If a man boxed the ear of his fellow, he must pay him a sela (four. Rabbi Judah says in the name of Rabbi Yose the Galilean: “A maneh (one hundred.” If he slapped him he must pay 200 zuz. If with the back of his hand, he must pay him 400 zuz. If he tore at his ear, plucked out his hair, spat at him and his spit touched him, or pulled his cloak from off him, or loosed a woman’s hair in the street, he must pay 400 zuz. This is the general rule: all is in accordance with the person’s honor. Rabbi Akiva said: “Even the poor in Israel are regarded as free people who have lost their possessions, for they are the children of Abraham, Isaac and Jacob. It once happened that a man unloosed a woman’s hair in the street and she came before Rabbi Akiva and he condemned him to pay her 400 zuz. He said, “Rabbi, give me time”. And he gave him time. He caught her standing at the entrance to her courtyard, and he broke a jug of one issar’s worth of oil in front of her. She unloosed her hair and scooped up the oil in her hand and laid her hand on her head. He had set up witnesses up against her and he came before Rabbi Akiva and said to him, “Rabbi, should I give one such as this 400 zuz?” He answered, “You have said nothing.” If a man injures himself, even though he has no right to do so, is not liable. But others who injure him are liable. If a man cuts down his own saplings, even though he has no right to do so, is not liable. But, if others cut them down, they are liable.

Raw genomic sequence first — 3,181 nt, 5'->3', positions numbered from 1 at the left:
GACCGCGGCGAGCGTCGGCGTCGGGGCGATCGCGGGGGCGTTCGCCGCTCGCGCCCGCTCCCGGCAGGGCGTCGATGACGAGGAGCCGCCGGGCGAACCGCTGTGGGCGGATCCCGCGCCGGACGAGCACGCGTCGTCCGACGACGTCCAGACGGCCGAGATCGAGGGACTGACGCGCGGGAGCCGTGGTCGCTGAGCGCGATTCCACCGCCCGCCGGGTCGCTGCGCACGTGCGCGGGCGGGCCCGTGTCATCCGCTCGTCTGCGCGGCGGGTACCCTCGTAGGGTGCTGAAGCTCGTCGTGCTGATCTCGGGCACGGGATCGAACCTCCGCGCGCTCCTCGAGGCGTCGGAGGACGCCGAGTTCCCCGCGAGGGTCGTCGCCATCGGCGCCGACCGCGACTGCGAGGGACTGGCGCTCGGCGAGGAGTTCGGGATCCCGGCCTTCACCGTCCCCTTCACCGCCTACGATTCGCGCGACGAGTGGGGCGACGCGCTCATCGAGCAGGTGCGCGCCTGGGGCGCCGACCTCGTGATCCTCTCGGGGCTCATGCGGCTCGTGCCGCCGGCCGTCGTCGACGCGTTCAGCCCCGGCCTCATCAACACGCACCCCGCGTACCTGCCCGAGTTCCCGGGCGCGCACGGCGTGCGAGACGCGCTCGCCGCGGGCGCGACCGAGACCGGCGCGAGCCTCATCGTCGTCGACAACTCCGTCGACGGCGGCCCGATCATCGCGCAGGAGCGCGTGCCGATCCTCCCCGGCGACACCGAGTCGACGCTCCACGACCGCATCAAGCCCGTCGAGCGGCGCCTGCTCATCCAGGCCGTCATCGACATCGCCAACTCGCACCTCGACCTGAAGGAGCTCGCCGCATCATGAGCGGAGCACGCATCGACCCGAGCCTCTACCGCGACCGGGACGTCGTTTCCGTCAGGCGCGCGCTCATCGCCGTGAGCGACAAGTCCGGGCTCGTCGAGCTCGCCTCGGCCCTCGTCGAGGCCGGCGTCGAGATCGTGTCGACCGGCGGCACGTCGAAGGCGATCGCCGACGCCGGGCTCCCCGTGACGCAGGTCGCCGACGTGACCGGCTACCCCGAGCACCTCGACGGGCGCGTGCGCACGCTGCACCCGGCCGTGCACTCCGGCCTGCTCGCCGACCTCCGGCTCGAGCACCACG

7 ז

אַף עַל פִּי שֶׁהוּא נוֹתֵן לוֹ, אֵין נִמְחָל לוֹ עַד שֶׁיְּבַקֵּשׁ מִמֶּנּוּ, שֶׁנֶּאֱמַר (בראשית כ) וְעַתָּה הָשֵׁב אֵשֶׁת וְגוֹ'. וּמִנַּיִן שֶׁלֹּא יְהֵא הַמּוֹחֵל אַכְזָרִי, שֶׁנֶּאֱמַר (שם) וַיִּתְפַּלֵּל אַבְרָהָם אֶל הָאֱלֹהִים וַיִּרְפָּא אֱלֹהִים אֶת אֲבִימֶלֶךְ וְגוֹ'. הָאוֹמֵר סַמֵּא אֶת עֵינִי, קְטַע אֶת יָדִי, שְׁבֹר אֶת רַגְלִי, חַיָּב. עַל מְנָת לִפְטֹר, חַיָּב. קְרַע אֶת כְּסוּתִי, שְׁבֹר אֶת כַּדִּי, חַיָּב. עַל מְנָת לִפְטֹר, פָּטוּר. עֲשֵׂה כֵן לְאִישׁ פְּלוֹנִי, עַל מְנָת לִפְטֹר, חַיָּב, בֵּין בְּגוּפוֹ בֵּין בְּמָמוֹנוֹ:

Even though a man pays [him that suffers the indignity], he is not forgiven until he seeks [forgiveness] from him, for it says: “Therefore restore the man’s wife… [and he shall pray for you]” (Genesis 20:7). And from where do we learn that he who must forgive should not be cruel? As it says: “And Abraham prayed unto God and God healed Avimelech” (Genesis 20:17). If a man said, “Blind my eye”, or “Cut off my hand”, or “Break my foot”, he [that does so] is liable. [If he added] “On the condition that you will be exempt”, he is still liable. [If he said] “Tear my garment”, or “Break my jug”, he that does so is liable. [If he added] “On the condition that you will be exempt”, he is exempt. [If he said], “Do so to so-and-so, on the condition that you will be exempt, he is liable, whether it was [an offense] against his person or his property.